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Old 08-08-2012, 08:00 AM
 
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Quote:
Originally Posted by sheena12 View Post
Actually, if you think of this and the genetic connection that you describe and the chaotic families or individuals who gave birth to adopted children, I think it's more amazing that so many adopted teens and children DO NOT have problems! And MOST do not. I would attribute that to the PLANNED additions to families and the huge hurdles that prospective parents need to pass in order to adopt.

I'll put it this way, no one was adopted by accident!

When there is a problem, we hear about it. I don't mind referencing a few serial murderers who were adoptees - and their special circumstances.

David Berkowitz - AKA Son of Sam - was lied to about his adoption, coddled by an over protective mother, rejected by him father after his mother's death, then sought out his birth mother who was less than happy to see him.

Ted Bundy - not exactly adopted but sort of. Mom had him out of wedlock and the family decided to lie to Ted and tell him that his mother was his sister. Later the truth came out. Adopted by his stepfather.

Joel Rifkin - murdered prostitutes on my native Long Island NY. Adoptive parents also hid the adoption.

And that's all I can think of off hand and I'm a True Crime buff.

The list of non adopted serial murderers is much higher.

And many came from what seemed to be decent homes. Jeffrey Dahmer comes to mind.
That's true too. I know a young women who was adopted into what seems like a good family, her sisters were also adopted and apart from the usual sibling rivalry, there doesn't seem to be problems. She was removed from her her biological mother for reasons of abuse and neglect and she had some memory of some abuse.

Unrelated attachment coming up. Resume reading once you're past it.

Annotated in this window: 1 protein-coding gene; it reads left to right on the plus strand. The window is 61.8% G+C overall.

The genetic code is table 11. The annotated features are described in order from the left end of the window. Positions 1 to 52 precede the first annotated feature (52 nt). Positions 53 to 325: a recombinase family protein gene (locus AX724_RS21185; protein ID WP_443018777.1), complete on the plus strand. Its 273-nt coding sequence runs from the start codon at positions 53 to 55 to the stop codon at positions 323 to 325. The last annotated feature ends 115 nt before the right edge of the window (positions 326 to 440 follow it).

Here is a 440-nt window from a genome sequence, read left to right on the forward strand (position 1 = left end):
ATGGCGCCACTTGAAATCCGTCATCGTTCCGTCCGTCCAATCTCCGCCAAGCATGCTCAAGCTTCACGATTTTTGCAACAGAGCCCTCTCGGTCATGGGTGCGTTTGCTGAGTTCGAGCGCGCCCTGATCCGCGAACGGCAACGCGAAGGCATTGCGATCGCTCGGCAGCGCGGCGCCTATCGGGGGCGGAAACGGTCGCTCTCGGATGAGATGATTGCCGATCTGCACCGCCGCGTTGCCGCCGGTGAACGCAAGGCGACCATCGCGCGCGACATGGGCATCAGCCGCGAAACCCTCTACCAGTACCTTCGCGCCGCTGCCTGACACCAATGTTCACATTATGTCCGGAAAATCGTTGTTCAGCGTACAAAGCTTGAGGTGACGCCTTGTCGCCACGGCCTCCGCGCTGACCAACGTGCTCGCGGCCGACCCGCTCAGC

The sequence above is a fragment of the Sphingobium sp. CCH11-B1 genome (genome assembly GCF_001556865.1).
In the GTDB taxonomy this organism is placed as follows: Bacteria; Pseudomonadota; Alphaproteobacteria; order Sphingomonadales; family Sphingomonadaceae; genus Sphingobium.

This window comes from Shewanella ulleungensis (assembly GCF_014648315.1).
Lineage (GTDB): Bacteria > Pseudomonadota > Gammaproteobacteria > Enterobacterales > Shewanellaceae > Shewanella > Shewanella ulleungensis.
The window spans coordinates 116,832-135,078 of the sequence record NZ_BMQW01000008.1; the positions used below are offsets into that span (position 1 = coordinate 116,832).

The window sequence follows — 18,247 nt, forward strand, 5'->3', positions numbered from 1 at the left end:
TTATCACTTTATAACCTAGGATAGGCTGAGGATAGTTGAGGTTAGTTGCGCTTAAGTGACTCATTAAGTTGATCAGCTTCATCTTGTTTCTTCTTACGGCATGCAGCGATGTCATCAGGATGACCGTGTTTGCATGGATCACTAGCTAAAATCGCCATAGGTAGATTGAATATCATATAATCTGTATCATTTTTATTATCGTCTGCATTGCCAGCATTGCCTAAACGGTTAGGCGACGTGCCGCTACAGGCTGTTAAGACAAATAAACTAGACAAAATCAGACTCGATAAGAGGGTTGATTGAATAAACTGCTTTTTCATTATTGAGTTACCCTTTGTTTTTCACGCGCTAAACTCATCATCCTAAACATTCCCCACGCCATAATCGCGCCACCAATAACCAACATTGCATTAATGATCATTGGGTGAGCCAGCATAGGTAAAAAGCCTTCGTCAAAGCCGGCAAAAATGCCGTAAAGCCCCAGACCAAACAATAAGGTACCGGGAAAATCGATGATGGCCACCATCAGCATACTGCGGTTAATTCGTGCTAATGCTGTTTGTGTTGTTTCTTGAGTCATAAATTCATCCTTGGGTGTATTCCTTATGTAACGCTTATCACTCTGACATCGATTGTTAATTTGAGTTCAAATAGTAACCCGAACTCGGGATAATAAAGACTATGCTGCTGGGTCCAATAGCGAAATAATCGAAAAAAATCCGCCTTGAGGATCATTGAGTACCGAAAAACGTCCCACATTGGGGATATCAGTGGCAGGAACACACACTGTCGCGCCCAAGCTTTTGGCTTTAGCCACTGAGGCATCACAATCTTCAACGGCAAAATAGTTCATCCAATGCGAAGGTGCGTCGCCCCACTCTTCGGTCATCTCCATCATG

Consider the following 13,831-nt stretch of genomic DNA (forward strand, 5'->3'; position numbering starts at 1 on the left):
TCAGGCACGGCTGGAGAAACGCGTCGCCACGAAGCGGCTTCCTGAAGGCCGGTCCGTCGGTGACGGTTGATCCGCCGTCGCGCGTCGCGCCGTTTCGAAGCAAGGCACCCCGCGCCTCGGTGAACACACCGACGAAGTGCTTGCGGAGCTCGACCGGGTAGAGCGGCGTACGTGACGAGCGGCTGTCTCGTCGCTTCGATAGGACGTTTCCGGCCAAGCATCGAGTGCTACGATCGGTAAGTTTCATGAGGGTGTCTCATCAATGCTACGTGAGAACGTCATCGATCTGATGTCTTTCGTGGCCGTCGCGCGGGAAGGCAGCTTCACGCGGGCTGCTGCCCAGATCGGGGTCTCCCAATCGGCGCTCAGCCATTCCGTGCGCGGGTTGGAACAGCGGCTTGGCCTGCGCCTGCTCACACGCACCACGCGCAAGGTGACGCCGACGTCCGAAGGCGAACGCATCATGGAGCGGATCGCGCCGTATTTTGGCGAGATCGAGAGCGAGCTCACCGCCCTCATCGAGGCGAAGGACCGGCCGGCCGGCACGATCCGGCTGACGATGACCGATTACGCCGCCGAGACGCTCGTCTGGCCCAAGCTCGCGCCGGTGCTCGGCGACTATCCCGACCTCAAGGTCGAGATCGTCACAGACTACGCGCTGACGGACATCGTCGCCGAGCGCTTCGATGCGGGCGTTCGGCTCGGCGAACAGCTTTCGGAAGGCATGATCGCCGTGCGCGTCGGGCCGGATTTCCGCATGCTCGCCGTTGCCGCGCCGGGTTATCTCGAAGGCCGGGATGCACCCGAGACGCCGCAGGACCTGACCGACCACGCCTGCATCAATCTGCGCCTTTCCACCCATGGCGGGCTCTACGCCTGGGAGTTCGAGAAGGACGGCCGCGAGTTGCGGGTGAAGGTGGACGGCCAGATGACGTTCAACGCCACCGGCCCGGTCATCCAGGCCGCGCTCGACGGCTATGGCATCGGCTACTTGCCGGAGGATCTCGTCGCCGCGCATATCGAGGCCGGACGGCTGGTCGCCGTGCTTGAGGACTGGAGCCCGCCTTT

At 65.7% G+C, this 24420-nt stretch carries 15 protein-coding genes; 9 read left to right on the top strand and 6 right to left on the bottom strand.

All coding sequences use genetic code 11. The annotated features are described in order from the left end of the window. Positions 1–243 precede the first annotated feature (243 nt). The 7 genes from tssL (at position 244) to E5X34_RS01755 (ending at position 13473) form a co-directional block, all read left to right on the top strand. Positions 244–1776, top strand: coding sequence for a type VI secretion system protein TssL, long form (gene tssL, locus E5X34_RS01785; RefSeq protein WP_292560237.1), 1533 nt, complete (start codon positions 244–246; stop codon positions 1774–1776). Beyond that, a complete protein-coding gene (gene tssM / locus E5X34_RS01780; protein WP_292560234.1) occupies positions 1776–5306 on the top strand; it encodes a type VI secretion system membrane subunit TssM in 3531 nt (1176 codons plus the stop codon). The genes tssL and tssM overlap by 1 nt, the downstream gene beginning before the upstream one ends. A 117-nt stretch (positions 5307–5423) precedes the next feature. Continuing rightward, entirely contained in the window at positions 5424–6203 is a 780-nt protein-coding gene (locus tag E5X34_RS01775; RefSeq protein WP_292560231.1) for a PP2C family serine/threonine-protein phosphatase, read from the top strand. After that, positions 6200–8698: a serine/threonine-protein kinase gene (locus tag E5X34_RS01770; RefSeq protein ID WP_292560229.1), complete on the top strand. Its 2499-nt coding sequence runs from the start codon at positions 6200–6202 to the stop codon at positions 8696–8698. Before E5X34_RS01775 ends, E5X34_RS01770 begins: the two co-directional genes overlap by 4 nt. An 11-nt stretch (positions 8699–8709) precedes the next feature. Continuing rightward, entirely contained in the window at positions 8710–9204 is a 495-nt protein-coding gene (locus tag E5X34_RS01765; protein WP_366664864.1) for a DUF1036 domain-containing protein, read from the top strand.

She seems very well adjusted, happy, social and outgoing. She will flat out tell you all adopted kids have issues. And she reminds you she's adopted and so she knows, and then tell you again that all adopted kids have issues -- but maybe in her case it's good that she accepts that and hopefully is able to deal with whatever they might be.

I think in her case, her family was very open with them, talked to them.

 
Old 08-08-2012, 08:09 AM
 
Location: Chapel Hill, N.C.
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I don't think it is too extreme to say all teens have issues.
 
Old 08-08-2012, 10:04 AM
 
Location: The New England part of Ohio
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Quote:
Originally Posted by no kudzu View Post
I don't think it is too extreme to say all teens have issues.
It would be entirely incorrect to leave out the word "adopted". It would be accurate.
 
Old 08-08-2012, 07:33 PM
 
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Quote:
Originally Posted by sheena12 View Post
It would be entirely incorrect to leave out the word "adopted". It would be accurate.